CSE 221 Project
- Draft of Intro, Machine Description, and CPU Operations:
Thursday, October 20 at 8:00am (start
- Draft of Memory Operations:
Tuesday, November 15 at 8:00am (start
- Final report with all measurements plus code:
Saturday, December 3 at noon
In building an operating system, it is important to be able to
determine the performance characteristics of underlying hardware
components (CPU, RAM, disk, network, etc.), and to understand how
their performance influences or constrains operating system services.
Likewise, in building an application, one should understand the
performance of the underlying hardware and operating system, and how
they relate to the user's subjective sense of that application's
"responsiveness". While some of the relevant quantities can be found
in specs and documentation, many must be determined experimentally.
While some values may be used to predict others, the relations between
lower-level and higher-level performance are often subtle and
In this project, you will create, justify, and apply a set of
experiments to a system to characterize and understand its
performance. In addition, you may explore the relations between some
of these quantities. In doing so, you will study how to use
benchmarks to usefully characterize a complex system. You should also
gain an intuitive feel for the relative speeds of different basic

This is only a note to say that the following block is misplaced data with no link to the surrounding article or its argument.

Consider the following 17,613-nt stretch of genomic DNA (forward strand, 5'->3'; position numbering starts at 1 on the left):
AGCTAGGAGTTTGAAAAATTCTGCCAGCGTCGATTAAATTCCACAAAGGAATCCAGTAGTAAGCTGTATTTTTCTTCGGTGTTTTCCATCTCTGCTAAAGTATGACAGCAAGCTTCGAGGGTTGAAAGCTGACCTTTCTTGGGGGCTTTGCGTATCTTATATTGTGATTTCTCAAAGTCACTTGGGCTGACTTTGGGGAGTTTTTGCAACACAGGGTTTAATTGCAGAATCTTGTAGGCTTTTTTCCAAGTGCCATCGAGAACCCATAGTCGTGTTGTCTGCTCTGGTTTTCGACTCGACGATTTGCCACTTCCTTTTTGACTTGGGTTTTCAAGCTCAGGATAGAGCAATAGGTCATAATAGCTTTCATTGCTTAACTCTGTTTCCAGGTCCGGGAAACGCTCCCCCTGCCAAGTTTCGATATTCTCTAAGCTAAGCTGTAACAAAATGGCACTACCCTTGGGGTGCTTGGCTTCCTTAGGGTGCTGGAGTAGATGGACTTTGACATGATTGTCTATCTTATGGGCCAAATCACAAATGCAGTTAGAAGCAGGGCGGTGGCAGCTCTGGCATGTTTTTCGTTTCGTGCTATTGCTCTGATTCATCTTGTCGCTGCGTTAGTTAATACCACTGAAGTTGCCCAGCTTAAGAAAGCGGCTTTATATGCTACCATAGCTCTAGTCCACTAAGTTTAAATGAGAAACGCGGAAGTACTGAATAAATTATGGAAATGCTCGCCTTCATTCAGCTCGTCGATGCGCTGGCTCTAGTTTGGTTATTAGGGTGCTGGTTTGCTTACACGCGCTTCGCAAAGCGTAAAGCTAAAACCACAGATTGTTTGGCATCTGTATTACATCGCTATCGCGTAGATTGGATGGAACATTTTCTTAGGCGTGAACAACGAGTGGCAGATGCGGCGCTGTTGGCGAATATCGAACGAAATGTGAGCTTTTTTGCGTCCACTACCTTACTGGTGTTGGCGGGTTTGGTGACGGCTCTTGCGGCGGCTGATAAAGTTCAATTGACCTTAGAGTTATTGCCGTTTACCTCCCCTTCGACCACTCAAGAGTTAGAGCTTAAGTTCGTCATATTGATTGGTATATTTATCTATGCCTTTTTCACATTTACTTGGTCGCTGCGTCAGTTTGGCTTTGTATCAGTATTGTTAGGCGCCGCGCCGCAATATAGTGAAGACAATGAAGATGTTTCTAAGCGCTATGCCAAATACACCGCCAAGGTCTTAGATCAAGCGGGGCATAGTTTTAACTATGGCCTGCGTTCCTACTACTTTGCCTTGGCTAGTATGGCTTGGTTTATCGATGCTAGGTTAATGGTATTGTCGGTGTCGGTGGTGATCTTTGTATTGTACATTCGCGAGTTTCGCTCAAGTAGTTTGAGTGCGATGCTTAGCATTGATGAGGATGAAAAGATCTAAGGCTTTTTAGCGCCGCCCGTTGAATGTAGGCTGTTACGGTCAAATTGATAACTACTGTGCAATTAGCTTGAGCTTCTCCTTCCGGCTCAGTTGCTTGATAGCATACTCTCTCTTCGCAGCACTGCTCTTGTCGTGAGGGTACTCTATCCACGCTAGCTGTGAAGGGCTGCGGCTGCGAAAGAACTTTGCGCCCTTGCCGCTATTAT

operations, which is invaluable in identifying performance bottlenecks.
You have complete choice over the operation system and hardware
platform for your measurements. You can use your laptop that you are
comfortable with, an operating system running in a virtual machine
monitor, a smartphone, a game system, or even a supercomputer.
You will work either alone or in 2–3 person groups.
All members receive the
same grade. If
collaboration issues arise, contact the instructor as soon as possible:
flexibility in dealing with such issues decreases as the deadline
This project has two parts. First, you will implement and perform
a series of experiments. Second, you will write a report documenting
the methodology and results of your experiments. When you finish, you
will submit your report as well as the code used to perform your
Your report will have a number of sections including an
introduction, a machine description, and descriptions and discussions
of your experiments.
Describe the goals of the project and who
performed which experiments. State the language you used to implement
your measurements, and the compiler version and optimization settings
you used to compile your code. If you are measuring in an unusual
environment (e.g., virtual machine, Web browser, compute cloud, etc.),
discuss the implications of the environment on the measurement task
(e.g., additional variance that is difficult for you to control for).
Estimate the amount of time you spent on this project.
2) Machine Description
Your report should contain a reasonably detailed description of the
test machine(s). The relevant information should be available either
from the system (e.g.,
sysctl on BSD,
on Linux, System Profiler on Mac OS X, the
x86 instruction), or online. Gathering this information